Belarus opposition splits as leaders form new parties

WARSAW — The Belarusian opposition is splintering, with Pavel Latushko, a former diplomat and minister now in exile, announcing the formation of a new political party on Thursday.

The party doesn’t yet have a name, but it signals that the broad front created by opposition leader Svetlana Tikahovskaya is divided after months of fruitless protests aimed at removing authoritarian leader Alexander Lukashenko from power.

“We are building a multi-party system in which the citizens of Belarus will have a real choice among political parties,” Latushko said in an online video message.

His move comes a week after another opposition leader, Viktor Babariko — currently in jail in Belarus — announced the formation of his own party.

The moves create an awkward position for Tikhanovskaya — the public face of the opposition who claims to have won the August presidential election. The official result gave Lukashenko 80 percent of the vote, but that outcome has been widely condemned as fraudulent.

The result sparked huge protests across Belarus that led to a fierce crackdown by forces loyal to Lukashenko, with thousands arrested and at least four killed.

Opposition leaders are either in prison or fled the country; Tikhanovskaya is in Vilnius while Latushko is in Warsaw.

The opposition is hoping to restart mass protests against Lukashenko, which died down over the winter. In his appeal, Latushko called for demonstrations on May 9, the day Belarus celebrates the end of World War II.

Both Tikhanovskaya and Latushko sit on the seven-member Presidium of the Coordination Council for Belarus — a non-government body aimed at facilitating a democratic transfer of power.

Strained ties

But two people close to the presidium said that contacts between Tikhanovskaya and Latushko have dwindled.

For Tikhanovskaya, the key is to keep all the leading opposition politicians in a united front against Lukashenko, who has designated both Latushko and Tikhanovskaya as terrorists.

“We don’t have [another] choice than to stay united,” she told POLITICO. “We work together, we share [the] same goal. I understand that I am the unifier. Pavel Latushko, Valery Tsipkalo, Viktor Babariko — they have their political ambitions, and it’s OK. But our primary goal is to make Belarus democratic, and this is why I am here.”

Speaking from a nondescript office building in Warsaw, Latushko downplayed any rift with Tikhanovskaya.

“Tikhanovskaya decided to put herself forward at a crucial moment in our nation’s history. She received a lot of votes and I have a great respect for her,” he told POLITICO. 

In his message, Latushko called for the creation of a “parliamentary-presidential republic, based on the principles of alternation of power with a multiparty system of checks and balances.”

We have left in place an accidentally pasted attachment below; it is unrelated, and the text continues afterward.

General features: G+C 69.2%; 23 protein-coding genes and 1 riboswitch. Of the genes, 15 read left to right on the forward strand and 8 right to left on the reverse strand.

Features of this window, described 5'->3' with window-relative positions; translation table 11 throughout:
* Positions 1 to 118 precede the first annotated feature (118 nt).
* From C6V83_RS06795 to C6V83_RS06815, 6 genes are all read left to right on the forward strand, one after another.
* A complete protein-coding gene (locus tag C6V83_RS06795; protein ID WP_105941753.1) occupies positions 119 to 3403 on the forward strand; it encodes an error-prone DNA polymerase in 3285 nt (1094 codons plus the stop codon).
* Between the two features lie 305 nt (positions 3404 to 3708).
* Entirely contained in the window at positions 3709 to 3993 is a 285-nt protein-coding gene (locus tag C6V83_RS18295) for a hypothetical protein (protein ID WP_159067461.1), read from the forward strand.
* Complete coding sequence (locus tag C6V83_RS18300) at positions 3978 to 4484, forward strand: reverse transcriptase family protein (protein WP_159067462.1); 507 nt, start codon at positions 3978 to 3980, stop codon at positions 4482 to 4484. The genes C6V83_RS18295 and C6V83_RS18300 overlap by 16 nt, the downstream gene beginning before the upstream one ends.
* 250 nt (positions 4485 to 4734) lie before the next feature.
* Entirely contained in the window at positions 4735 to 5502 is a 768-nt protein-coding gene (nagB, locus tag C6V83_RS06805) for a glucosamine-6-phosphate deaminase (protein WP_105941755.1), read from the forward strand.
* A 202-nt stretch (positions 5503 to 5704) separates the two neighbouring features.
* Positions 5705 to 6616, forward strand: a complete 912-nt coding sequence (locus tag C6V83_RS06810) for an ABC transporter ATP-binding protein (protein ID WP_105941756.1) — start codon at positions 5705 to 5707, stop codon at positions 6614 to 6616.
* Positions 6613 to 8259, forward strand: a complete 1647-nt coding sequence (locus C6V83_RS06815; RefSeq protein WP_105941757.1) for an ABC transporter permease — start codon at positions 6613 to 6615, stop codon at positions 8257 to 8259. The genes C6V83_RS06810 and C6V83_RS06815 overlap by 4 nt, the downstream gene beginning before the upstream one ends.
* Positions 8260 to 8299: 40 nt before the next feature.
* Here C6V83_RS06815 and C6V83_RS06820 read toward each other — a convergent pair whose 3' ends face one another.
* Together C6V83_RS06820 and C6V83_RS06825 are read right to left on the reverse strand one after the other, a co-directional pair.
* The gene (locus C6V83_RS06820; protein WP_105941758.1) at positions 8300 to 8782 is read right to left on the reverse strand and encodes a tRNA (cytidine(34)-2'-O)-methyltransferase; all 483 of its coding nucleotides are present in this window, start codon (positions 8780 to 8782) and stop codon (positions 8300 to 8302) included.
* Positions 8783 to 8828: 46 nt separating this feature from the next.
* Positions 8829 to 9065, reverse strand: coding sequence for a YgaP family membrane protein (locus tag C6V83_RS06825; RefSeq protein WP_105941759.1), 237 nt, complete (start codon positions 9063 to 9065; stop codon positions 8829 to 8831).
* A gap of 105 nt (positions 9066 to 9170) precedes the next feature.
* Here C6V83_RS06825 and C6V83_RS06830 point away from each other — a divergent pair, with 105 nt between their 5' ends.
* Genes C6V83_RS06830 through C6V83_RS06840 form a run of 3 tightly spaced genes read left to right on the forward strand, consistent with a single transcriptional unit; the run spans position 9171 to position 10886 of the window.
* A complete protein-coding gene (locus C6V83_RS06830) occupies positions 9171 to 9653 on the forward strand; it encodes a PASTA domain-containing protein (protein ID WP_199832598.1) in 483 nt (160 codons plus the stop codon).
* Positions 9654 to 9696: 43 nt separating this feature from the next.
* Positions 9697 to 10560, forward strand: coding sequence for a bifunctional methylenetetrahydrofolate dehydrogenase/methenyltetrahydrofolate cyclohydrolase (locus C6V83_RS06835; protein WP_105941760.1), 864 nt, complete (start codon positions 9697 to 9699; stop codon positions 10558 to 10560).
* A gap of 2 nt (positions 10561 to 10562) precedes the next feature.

The idea is to set up a party structure that can swiftly step in and conduct an election campaign if conditions in the country permit.

He’s also open to talks with Lukashenko, saying that if the leader sits down to negotiate, “at that point we would know he has lost.”

For her part, Tikhanovskaya has long said that if permitted, she would preside over a free and fair election and then “continue to be of use to Belarus.”

Many leaders

The anti-Lukashenko movement inside Belarus has been largely leaderless for months — organizing spontaneously or through online forums — which creates difficulties for the politicians claiming to represent them.

Tikhanovskaya became the leading opposition candidate in the August election after Lukashenko jailed her husband Sergei, a popular opposition blogger, as well as Babariko, a former senior banker who was doing well in opinion polls.

It’s not easy to conduct polling in Belarus, but what surveys do exist show fragmented support for opposition politicians. A January online survey carried out by Chatham House found that Babariko was the most popular, with 28.8 percent support — narrowly ahead of Lukashenko — while Latushko was second at 12.1 percent. Tikhanovskaya, as well as several other politicians, were clustered at around 4 percent.

“If [Babariko] were to be released, he would become a real challenger. But the government understands that and won’t let him free — he’s getting a long sentence” said Yauheni Preiherman, director of the Minsk Dialogue Council on International Relations, a think tank.

Tikhanovskaya has a claim of legitimacy because of the election result but has “failed to turn symbolic capital into political leadership,” said Preiherman.

Despite those doubts, it’s clear that Tikhanovskaya has become the leading figure of the Belarusian opposition, meeting world leaders, being featured in the media and picking up human rights awards. Many countries recognize her as the winner of the August election.

“No one can match her standing inside or outside for Belarus,” said Jörg Forbrig, director for Central and Eastern Europe at the German Marshall Fund of the United States, adding: “She’s managed to assemble a strong team, build international support, and keep the momentum of the movement, despite the obstacles from Lukashenko [and] his propaganda machine.”

That creates difficulties for Latushko in his bid to lead a new political force, especially when it comes to obtaining approval from Lukashenko’s key ally Russia.

“Despite being well respected, professional and having a far deeper understanding of diplomacy than Tikhanovskaya, Latushko still can’t bridge the EU-Moscow divide. Russians don’t see him as someone they can work with,” said Forbrig.

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